Item description for The Republic (Non Fiction) by Plato, Bruce Alexander, Tom Griffith, Tshepo Madlingozi, Kimbell Art Museum , Ken Collins, Jeff St. Charles & Scott Silsby...
"Republic" is the central work of the Western world's most famous philosopher. Essentially an inquiry into morality, "Republic" also contains crucial arguments and insights into many other areas of philosophy. It is also a literary masterpiece: the philosophy is presented for the most part for the ordinary reader, who is carried along by the wit and intensity of the dialogue and by Plato's unforgettable images of the human condition. This new, lucid translation by Robin Waterfield is complemented by full explanatory notes and an up-to-date critical introduction.
Book Description This is a completely new translation of one of the great works of Western political thought. In addition to Tom Griffith's vivid, dignified and accurate rendition of Plato's text, this edition is suitable for students at all levels and contains: an introduction that assesses the cultural background to the Republic, its place within political philosophy, and its general argument; succinct notes in the text; an analytical summary of content; a full glossary of proper names; a chronology of important events; and a guide to further reading.
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Format: Abridged, Audiobook
Studio: Naxos Audiobooks
Est. Packaging Dimensions: Length: 1" Width: 5.75" Height: 5.25" Weight: 0.45 lbs.
Release Date May 1, 2000
Publisher Naxos Audiobooks
ISBN 9626341955 ISBN13 9789626341957 UPC 730099019521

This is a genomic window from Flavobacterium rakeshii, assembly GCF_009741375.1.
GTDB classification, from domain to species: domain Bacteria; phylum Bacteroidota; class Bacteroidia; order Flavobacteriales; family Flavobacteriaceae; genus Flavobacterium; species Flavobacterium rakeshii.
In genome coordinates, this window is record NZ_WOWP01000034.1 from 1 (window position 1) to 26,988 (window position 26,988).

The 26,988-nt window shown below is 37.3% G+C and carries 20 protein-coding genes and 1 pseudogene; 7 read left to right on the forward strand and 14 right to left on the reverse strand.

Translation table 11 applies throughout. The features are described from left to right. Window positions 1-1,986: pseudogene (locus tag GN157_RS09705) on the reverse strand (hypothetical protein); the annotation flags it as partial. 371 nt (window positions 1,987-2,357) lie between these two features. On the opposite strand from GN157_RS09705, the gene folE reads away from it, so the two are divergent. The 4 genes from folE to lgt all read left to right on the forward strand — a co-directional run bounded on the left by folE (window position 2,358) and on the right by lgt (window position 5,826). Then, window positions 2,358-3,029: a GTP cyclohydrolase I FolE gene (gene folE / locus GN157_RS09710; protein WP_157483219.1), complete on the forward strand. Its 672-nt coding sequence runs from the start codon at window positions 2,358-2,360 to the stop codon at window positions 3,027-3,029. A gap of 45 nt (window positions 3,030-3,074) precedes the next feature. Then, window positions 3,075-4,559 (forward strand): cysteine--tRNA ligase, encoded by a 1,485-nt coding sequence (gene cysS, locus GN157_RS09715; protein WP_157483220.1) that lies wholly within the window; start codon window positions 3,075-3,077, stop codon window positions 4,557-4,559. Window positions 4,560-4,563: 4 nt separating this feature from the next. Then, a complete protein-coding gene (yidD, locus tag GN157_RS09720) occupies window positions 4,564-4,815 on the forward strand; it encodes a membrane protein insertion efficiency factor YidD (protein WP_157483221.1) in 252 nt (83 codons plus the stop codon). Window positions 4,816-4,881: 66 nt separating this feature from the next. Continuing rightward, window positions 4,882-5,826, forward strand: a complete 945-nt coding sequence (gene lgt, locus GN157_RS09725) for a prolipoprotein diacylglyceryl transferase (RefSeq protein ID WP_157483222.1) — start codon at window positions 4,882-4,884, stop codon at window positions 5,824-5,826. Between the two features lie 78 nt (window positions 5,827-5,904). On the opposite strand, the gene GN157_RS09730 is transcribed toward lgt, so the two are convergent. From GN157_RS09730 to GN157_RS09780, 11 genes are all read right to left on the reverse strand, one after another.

Availability 0 units.
More About Plato, Bruce Alexander, Tom Griffith, Tshepo Madlingozi, Kimbell Art Museum , Ken Collins, Jeff St. Charles & Scott Silsby
Plato, the greatest philosopher of ancient Greece, was born in Athens in 428 or 427 B.C.E. to an aristocratic family. He studied under Socrates, who appears as a character in many of his dialogues. He attended Socrates' trial and that traumatic experience may have led to his attempt to design an ideal society. Following the death of Socrates he travelled widely in search of learning. After twelve years he returned to Athens and founded his Academy, one of the earliest organized schools in western civilization. Among Plato's pupils was Aristotle. Some of Plato's other influences were Pythagoras, Anaxagoras, and Parmenides.
Plato wrote extensively and most of his writings survived. His works are in the form of dialogues, where several characters argue a topic by asking questions of each other. This form allows Plato to raise various points of view and let the reader decide which is valid. Plato expounded a form of dualism, where there is a world of ideal forms separate from the world of perception. The most famous exposition of this is his metaphor of the Cave, where people living in a cave are only able to see flickering shadows projected on the wall of the external reality. This influenced many later thinkers, particularly the Neoplatonists and the Gnostics, and is similar to views held by some schools of Hindu dualistic metaphysics.
Plato died in 347 B.C.E. In the middle ages he was eclipsed by Aristotle. His works were saved for posterity by Islamic scholars and reintroduced into the west in the Renaissance. Since then he has been a strong influence on philosophy, as well as natural and social science.
Plato lived in Athens. Plato was born in 428 and died in 347.
Plato has published or released items in the following series...
Reviews - What do customers think about The Republic (Non Fiction)?
Classic Read Jul 6, 2008
Of course, Plato's work is nothing short of timeless. However, I recently found a hard-paperback version of this book that I would have liked to have more than this flimsy paperback format.
Best Translator of Plato Jun 3, 2008
Grube is the most accurate and faithful translator of Plato. Unlike most other translators, in particular the horrendous Allan Bloom, Grube was both a first rate Greek scholar and had no ax to grind. You are always in good hands with one of his translations.